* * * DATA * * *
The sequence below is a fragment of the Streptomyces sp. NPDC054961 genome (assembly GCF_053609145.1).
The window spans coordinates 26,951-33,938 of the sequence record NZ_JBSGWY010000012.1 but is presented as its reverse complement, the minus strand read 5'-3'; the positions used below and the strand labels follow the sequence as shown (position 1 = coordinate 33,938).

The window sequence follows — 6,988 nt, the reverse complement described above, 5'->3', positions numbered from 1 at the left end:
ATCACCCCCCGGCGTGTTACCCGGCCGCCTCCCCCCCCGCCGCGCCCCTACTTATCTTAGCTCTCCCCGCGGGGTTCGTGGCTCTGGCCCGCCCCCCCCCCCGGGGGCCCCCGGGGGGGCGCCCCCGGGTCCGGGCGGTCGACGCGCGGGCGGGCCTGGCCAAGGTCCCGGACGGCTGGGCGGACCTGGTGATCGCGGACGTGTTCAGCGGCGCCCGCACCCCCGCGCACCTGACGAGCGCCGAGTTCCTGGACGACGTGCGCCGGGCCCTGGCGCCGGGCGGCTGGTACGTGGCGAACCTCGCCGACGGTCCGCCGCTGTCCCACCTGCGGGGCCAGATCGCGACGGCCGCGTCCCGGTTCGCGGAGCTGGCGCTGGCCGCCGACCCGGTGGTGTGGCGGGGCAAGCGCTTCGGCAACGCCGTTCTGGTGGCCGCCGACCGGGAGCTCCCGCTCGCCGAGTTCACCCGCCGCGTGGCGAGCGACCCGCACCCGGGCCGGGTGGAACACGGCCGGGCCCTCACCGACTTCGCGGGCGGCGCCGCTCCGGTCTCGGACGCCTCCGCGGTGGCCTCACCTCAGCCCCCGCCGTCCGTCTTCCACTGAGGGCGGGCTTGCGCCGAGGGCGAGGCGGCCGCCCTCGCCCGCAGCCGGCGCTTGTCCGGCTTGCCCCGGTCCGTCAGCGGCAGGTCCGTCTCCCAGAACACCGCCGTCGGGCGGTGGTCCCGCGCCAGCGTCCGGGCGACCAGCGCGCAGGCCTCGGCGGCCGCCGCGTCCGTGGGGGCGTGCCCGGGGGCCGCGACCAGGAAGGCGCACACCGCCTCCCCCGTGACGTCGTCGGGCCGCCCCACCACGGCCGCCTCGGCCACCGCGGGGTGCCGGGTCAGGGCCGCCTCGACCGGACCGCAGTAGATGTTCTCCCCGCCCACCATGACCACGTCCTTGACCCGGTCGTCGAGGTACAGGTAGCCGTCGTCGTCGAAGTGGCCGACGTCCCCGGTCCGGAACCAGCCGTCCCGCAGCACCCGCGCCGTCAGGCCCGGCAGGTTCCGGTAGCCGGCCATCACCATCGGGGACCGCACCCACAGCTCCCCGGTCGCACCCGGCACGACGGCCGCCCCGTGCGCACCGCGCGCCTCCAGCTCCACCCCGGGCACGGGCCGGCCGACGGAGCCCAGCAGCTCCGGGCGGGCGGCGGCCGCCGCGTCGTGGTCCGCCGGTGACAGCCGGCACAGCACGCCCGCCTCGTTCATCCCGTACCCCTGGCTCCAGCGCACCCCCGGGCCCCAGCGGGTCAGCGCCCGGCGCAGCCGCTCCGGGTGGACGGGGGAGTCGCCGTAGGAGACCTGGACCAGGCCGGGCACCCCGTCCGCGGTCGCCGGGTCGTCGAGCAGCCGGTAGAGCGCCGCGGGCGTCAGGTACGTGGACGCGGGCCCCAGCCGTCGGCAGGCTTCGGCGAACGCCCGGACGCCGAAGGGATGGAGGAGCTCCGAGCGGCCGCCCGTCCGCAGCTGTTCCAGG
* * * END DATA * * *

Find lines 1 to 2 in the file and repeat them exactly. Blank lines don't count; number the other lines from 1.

The sequence below is a fragment of the Streptomyces sp. NPDC054961 genome (assembly GCF_053609145.1).
The window spans coordinates 26,951-33,938 of the sequence record NZ_JBSGWY010000012.1 but is presented as its reverse complement, the minus strand read 5'-3'; the positions used below and the strand labels follow the sequence as shown (position 1 = coordinate 33,938).